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David Miliband, School Standards Minister, told a conference of private girls’ school headteachers, that girls and boys in mixed schools should be taught separately in those subjects in which they traditionally struggle to do well. For example, maths for girls, and languages for boys.

The head teacher of Notley High School disagrees. He claims that his strategy of girl-boy seating arrangement, has led to improved student performance.

What do you think? What has worked best for you?

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It probably works in Modern Foreign Languages. In mixed sex schools, boy tend to regard languages as a "girls' subject" - and there are dozens of published reports and articles that confirm this and that boys perform poorly in languages in mixed sex schools. French in particular is regarded as "cissy" by boys, but German, Spanish and Italian are regarded in a more positive light. However, French is the dominant language in most secondary schools - which is due partly to its traditional position as the No. 1 foreing language, partly to the fact that is is better resourced in terms of books and other materials, and partly to the fact that teachers of languages other than French are had to find.

I attended a single sex grammar school in the 1950s/60s. The arts subjects were regarded by some as "effeminate", but languages were always a strong subject and most boys obtained at least one O-level in a foreign language (which was compulsory for university entrance at the time).

With two thirds of state secondary schools in England now abandoning the teaching of languages to children aged 14+, we are in a crisis situation. We are approaching a situation where modern foreign languages will be offered only to the majority of children in independent prep and independent secondary schools - i.e. back to the elitist situation of the 19th century, where only the middle/upper classes learned a foreign language at school. If single sex teaching can help rectify this situation - maybe French for girls and another language for boys - then I am in favour of it.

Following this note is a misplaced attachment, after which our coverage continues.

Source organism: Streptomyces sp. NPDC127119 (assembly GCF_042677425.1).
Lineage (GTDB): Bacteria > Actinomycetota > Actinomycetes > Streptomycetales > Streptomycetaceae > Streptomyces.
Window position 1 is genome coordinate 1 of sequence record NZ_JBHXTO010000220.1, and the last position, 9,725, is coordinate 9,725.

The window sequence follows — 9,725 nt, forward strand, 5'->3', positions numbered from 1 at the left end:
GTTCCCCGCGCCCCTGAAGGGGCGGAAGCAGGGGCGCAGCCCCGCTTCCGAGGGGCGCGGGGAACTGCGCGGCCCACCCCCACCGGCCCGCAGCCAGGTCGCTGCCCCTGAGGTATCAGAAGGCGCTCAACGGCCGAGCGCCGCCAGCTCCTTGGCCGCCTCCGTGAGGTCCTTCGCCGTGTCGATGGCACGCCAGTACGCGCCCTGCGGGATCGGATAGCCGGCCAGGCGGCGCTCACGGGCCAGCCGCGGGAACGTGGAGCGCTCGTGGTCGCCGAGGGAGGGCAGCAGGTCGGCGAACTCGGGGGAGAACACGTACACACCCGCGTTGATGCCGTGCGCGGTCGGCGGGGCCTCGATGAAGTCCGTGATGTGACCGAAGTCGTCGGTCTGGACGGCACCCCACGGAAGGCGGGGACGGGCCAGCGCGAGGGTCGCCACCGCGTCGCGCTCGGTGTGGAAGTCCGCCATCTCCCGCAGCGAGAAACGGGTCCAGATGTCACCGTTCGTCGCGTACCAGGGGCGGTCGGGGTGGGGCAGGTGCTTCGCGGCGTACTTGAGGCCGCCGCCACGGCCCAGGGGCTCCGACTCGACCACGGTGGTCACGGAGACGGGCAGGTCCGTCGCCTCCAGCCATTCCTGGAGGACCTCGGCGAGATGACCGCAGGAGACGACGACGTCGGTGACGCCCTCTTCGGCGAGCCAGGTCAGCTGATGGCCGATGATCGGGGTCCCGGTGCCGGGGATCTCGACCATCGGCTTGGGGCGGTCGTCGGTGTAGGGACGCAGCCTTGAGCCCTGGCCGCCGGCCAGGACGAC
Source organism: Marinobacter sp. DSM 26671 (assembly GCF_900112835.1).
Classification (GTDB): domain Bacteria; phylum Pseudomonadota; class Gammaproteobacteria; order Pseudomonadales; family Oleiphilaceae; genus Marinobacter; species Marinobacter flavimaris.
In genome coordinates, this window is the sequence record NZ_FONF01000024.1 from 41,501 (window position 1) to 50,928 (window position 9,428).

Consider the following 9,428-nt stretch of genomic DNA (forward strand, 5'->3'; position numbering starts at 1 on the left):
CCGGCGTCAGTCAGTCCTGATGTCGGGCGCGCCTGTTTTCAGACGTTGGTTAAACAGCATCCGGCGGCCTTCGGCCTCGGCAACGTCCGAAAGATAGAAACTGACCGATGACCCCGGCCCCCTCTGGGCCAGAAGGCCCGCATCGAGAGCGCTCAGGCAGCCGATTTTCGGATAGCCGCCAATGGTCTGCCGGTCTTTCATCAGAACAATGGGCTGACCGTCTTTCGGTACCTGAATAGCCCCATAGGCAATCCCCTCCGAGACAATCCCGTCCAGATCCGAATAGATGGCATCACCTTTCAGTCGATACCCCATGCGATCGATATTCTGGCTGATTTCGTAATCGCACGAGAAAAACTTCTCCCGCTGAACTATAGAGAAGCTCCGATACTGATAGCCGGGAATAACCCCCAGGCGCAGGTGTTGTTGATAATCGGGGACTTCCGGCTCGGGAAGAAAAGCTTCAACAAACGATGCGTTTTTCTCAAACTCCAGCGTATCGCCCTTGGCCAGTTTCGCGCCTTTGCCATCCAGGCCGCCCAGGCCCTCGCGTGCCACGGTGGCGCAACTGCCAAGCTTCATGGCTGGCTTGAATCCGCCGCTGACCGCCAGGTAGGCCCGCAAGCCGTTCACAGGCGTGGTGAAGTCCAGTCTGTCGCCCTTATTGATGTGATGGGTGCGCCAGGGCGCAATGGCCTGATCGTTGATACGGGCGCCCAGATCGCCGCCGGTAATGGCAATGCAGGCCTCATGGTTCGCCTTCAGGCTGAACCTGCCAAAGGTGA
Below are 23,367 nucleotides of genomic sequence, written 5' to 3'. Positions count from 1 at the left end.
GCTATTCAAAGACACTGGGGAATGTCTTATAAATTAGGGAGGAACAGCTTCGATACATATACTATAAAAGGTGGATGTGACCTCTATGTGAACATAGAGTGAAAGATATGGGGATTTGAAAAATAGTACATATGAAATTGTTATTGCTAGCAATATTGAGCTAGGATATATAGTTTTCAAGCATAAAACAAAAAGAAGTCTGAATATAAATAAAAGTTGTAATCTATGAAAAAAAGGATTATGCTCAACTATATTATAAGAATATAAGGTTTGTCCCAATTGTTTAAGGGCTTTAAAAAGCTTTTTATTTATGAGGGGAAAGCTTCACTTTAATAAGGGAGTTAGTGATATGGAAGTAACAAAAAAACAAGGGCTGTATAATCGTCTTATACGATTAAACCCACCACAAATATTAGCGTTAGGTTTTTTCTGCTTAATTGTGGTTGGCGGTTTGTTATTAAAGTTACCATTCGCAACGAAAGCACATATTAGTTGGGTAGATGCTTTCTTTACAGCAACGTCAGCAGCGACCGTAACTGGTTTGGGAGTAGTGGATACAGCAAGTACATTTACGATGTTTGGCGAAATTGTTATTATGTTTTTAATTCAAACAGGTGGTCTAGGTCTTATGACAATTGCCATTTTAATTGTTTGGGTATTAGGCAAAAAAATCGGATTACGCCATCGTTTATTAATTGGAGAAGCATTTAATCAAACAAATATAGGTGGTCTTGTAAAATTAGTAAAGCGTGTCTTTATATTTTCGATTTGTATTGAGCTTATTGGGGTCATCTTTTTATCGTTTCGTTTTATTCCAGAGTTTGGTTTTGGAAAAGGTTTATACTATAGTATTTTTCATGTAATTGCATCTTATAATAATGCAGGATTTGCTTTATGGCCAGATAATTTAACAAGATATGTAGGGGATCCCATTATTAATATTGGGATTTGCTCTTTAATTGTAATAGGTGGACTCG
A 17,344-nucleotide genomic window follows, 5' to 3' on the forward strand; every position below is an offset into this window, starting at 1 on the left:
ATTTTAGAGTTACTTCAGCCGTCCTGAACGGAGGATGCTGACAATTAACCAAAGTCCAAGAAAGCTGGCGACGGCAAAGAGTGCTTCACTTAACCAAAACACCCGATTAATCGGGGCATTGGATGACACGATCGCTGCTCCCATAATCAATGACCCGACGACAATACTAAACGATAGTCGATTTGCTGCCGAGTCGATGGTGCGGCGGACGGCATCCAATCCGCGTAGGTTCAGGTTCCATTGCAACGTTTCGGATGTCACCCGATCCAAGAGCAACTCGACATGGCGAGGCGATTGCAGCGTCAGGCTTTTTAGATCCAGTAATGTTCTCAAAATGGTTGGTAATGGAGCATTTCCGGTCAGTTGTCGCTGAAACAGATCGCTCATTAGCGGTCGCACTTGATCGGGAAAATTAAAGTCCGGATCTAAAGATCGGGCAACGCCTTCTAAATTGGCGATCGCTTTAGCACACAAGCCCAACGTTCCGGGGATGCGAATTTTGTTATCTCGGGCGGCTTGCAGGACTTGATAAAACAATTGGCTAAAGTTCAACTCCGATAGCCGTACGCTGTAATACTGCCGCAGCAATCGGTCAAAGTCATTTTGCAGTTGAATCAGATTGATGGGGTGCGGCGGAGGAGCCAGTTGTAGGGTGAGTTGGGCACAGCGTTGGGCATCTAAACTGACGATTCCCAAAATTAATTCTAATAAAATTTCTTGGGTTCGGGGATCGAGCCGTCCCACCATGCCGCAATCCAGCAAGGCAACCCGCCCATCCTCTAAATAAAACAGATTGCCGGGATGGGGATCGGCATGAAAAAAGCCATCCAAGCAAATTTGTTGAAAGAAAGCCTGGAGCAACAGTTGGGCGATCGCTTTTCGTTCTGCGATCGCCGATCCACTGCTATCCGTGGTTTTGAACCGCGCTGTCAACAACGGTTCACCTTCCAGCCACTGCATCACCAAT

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When I was working in Iran after the islamic Revolution, all the international schools were obliged to employ an official from the Revolutionary Committee charged with ensuring that islamic correctness was observed at all times.

One day, the SMT was summoned to his office and informed that we had failed to follow the Revolutionary Committee's edict regarding the separation of the sexes.

Yes we have, we replied. Boys and girls sit in separate classes, eat lunch at different times, use different staircases and have different playtimes.

Not the three-year-olds! he announced triumphantly.

But they're too young, we protested... They don't understand about any of that.

We have conclusive proof, he said, that co-education in European and American schools is a direct cause of homosexuality.

We segregated the three-year-olds.

I know this wasn't relevant, but I couldn't resist...

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I teach in a secondary school (an industrial technical institute) where girls represent about 5% of the students. This means that most classes are single sex and there may be one or two girls in the others. The presence of girls has a great influence on the general performance of the students: male students tend to be more self-disciplined and behave much better than when there are no girls in the class. Boys are also induced to study more and have better results: in fact girls are normally more diligent and boys don't want to cut a poor figure, especially if their female schoolmate is pretty! Anyway, I see from experience that students don't tend to classify subjects as more or less "effeminate", but rather as more or less hard, and maths is certainly the hardest one for most students, male or female ones, in all Italian school types.

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